Fighting the Flames at Ontario Beach Park

Fighting the Flames at Ontario Beach Park

This article was scraped from Rochester Subway. This is a blog about Rochester history and urbanism has not been published since 2017. The current owners are now publishing link spam which made me want to preserve this history.. The original article was published April 28, 2014 and can be found here.

Birds eye view of Ontario Beach Park. c1900.

   No, the headline isn't in reference to the recent     controversy    surrounding the port development. I wanted to take a look back, at the "good ole days," when Ontario Beach was known as the Coney Island of central and western New York. Here's a birds eye of view of all the shiny happy fun... The Dentzel carousel. The L.A. Thompson's Scenic Railway. The Auditorium (a.k.a. the House of Hilarity). Such good times.

Then I noticed the peculiar site of smoke and flames in the background (click the image for a larger view). Holy smokes! Charlotte is burning! Somebody call 9-1-1!!

Messmore's Fighting the Flames attraction at Ontario Beach Park.

   Here's a better view of the action. The 4-story Livingston Hotel has been set ablaze and two young maidens are trapped on the upper floors!

Fear not. As it turns out, this isn't an actual fire. Well, it is... but it isn't. This is actually a unique amusement park attraction called Messmore's "Fighting the Flames." Each day during the beach-going season, a dramatic fire rescue scene was produced here - all for the crowd's entertainment.

Local history enthusiast Donovan Shilling     explains here

external link

:    One of the most amazing attractions was Messmore's "Fighting the Flames." At scheduled intervals throughout the day, flames and smoke would erupt from a half dozen windows in a large building facade. Alarm bells would ring, shouting actors would then pour out of the "blazing" Livingston Hotel and a dozen showcase firemen in red shirts would be summoned to the rescue.    There were always two young ladies "trapped" in the upper story. After a sizable crowd had gathered the shrieking and screaming maidens would be coaxed to jump into an awaiting net held by the valiant fire fighters. As skirts inevitably flew upward and the girls were saved, cheers and applause followed. The gentlemen of the prim Victorian Era were frequently rewarded with an exposed ankle or knee. It was terribly exciting.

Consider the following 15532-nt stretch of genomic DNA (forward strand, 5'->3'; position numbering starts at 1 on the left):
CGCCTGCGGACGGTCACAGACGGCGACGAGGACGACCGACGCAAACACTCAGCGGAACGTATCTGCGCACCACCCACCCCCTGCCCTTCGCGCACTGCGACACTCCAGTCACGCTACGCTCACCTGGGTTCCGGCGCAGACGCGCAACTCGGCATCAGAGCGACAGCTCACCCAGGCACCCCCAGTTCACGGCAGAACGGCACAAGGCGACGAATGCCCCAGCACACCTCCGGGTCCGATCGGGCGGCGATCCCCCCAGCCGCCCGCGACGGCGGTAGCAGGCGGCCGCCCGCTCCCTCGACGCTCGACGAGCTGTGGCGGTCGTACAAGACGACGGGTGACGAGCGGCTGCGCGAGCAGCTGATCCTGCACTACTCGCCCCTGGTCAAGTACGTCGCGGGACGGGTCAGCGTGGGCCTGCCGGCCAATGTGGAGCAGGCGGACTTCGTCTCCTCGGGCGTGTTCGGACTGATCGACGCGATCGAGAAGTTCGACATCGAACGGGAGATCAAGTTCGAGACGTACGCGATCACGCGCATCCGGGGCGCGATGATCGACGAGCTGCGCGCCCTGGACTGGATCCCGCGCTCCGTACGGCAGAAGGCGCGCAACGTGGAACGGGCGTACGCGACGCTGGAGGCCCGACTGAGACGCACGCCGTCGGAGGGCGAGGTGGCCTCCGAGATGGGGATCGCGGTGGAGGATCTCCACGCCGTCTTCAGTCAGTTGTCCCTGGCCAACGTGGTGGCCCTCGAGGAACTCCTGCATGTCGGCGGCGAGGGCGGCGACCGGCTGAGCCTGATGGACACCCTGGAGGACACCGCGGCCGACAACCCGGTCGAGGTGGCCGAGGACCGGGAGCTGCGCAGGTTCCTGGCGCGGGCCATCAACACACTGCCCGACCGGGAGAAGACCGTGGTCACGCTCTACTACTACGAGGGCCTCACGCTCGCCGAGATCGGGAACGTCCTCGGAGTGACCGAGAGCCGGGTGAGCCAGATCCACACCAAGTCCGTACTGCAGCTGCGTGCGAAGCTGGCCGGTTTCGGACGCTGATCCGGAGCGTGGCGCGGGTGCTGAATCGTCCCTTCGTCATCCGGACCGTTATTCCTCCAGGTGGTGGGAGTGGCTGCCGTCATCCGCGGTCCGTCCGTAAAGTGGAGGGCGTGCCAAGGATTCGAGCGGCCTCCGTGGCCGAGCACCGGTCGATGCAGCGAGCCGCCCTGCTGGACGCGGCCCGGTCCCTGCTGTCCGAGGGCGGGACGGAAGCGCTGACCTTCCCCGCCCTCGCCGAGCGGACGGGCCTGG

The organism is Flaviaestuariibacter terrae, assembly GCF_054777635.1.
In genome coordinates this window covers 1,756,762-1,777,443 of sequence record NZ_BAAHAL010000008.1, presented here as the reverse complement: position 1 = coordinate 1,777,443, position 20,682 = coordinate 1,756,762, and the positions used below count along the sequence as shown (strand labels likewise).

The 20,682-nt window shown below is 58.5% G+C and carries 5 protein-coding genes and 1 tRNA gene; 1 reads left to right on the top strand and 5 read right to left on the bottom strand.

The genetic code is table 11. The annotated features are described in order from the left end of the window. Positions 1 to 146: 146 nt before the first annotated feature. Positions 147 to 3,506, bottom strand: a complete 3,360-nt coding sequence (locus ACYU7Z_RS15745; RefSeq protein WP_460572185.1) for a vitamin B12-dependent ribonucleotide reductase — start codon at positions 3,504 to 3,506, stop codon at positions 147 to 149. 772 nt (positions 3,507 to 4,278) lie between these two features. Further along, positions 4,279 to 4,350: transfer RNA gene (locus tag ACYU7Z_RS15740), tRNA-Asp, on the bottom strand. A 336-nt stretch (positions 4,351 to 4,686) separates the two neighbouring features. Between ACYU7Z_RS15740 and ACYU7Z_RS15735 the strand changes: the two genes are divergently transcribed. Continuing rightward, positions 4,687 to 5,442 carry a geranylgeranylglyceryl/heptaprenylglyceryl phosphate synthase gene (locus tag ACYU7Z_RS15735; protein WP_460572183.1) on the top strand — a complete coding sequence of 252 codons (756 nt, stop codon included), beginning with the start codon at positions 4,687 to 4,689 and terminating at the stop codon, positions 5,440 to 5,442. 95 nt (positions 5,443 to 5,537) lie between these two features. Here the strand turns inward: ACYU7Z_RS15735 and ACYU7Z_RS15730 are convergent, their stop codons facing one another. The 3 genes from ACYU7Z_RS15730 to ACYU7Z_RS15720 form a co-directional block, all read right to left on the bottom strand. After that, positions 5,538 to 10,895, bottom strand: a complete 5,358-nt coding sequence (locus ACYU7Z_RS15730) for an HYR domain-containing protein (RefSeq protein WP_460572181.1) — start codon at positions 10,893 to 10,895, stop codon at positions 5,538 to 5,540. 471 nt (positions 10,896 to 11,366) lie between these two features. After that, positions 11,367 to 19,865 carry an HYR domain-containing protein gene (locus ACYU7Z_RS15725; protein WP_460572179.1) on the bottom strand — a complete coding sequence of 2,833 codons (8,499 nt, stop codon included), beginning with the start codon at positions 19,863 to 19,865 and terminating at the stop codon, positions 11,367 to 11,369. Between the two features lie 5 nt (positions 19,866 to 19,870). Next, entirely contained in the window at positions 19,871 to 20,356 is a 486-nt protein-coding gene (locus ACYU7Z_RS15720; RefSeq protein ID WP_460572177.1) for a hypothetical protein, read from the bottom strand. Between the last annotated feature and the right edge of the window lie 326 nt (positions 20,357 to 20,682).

"Terribly exciting" indeed. We don't have fun quite like this anymore. Thanks to my friend Howard Decker for this one. And on a related note...

Ontario Beach Park opening day poster. May 28, 1927.

   ...don't forget that the Ontario Beach     Kite Festival

external link

is THIS weekend, May 4, 2014 (11am to 3pm). Join expert kite flyers from around the area as they fly their unique, colorful creations. City recreation staff will also be on hand to provide free, kite-building workshops for youth 12 and under.

I doubt there'll be fire... but hopefully there'll be wind.

Chris Gemignani

Chris Gemignani

Rochester, NY, USA